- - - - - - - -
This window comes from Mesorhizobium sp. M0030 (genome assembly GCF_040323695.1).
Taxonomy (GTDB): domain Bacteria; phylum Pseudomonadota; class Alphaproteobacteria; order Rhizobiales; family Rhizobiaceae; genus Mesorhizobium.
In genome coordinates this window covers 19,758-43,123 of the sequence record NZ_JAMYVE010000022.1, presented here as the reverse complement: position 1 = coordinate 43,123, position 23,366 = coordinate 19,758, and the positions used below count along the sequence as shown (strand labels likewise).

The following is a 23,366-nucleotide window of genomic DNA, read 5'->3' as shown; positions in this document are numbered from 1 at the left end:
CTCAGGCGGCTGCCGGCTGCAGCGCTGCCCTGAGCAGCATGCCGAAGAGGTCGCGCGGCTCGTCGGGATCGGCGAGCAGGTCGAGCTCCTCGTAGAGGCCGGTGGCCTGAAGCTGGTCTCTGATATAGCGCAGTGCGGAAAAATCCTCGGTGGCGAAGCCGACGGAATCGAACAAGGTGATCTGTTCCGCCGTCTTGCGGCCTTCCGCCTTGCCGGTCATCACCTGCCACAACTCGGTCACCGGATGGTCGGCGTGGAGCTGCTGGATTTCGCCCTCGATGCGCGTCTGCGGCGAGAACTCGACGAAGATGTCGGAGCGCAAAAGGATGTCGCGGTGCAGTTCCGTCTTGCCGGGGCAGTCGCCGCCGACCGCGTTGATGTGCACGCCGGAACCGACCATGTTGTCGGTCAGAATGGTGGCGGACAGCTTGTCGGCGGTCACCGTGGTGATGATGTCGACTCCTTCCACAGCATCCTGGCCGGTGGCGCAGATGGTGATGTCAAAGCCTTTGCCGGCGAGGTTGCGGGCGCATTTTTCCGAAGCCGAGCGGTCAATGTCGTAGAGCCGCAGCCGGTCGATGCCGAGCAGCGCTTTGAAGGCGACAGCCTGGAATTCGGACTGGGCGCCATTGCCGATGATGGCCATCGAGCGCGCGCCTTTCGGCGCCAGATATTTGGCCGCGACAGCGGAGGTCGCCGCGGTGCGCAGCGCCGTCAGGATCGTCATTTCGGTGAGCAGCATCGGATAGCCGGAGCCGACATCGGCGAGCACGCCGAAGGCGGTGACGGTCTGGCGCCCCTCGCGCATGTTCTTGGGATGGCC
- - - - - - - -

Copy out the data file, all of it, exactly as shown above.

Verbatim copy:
This window comes from Mesorhizobium sp. M0030 (genome assembly GCF_040323695.1).
Taxonomy (GTDB): domain Bacteria; phylum Pseudomonadota; class Alphaproteobacteria; order Rhizobiales; family Rhizobiaceae; genus Mesorhizobium.
In genome coordinates this window covers 19,758-43,123 of the sequence record NZ_JAMYVE010000022.1, presented here as the reverse complement: position 1 = coordinate 43,123, position 23,366 = coordinate 19,758, and the positions used below count along the sequence as shown (strand labels likewise).

The following is a 23,366-nucleotide window of genomic DNA, read 5'->3' as shown; positions in this document are numbered from 1 at the left end:
CTCAGGCGGCTGCCGGCTGCAGCGCTGCCCTGAGCAGCATGCCGAAGAGGTCGCGCGGCTCGTCGGGATCGGCGAGCAGGTCGAGCTCCTCGTAGAGGCCGGTGGCCTGAAGCTGGTCTCTGATATAGCGCAGTGCGGAAAAATCCTCGGTGGCGAAGCCGACGGAATCGAACAAGGTGATCTGTTCCGCCGTCTTGCGGCCTTCCGCCTTGCCGGTCATCACCTGCCACAACTCGGTCACCGGATGGTCGGCGTGGAGCTGCTGGATTTCGCCCTCGATGCGCGTCTGCGGCGAGAACTCGACGAAGATGTCGGAGCGCAAAAGGATGTCGCGGTGCAGTTCCGTCTTGCCGGGGCAGTCGCCGCCGACCGCGTTGATGTGCACGCCGGAACCGACCATGTTGTCGGTCAGAATGGTGGCGGACAGCTTGTCGGCGGTCACCGTGGTGATGATGTCGACTCCTTCCACAGCATCCTGGCCGGTGGCGCAGATGGTGATGTCAAAGCCTTTGCCGGCGAGGTTGCGGGCGCATTTTTCCGAAGCCGAGCGGTCAATGTCGTAGAGCCGCAGCCGGTCGATGCCGAGCAGCGCTTTGAAGGCGACAGCCTGGAATTCGGACTGGGCGCCATTGCCGATGATGGCCATCGAGCGCGCGCCTTTCGGCGCCAGATATTTGGCCGCGACAGCGGAGGTCGCCGCGGTGCGCAGCGCCGTCAGGATCGTCATTTCGGTGAGCAGCATCGGATAGCCGGAGCCGACATCGGCGAGCACGCCGAAGGCGGTGACGGTCTGGCGCCCCTCGCGCATGTTCTTGGGATGGCC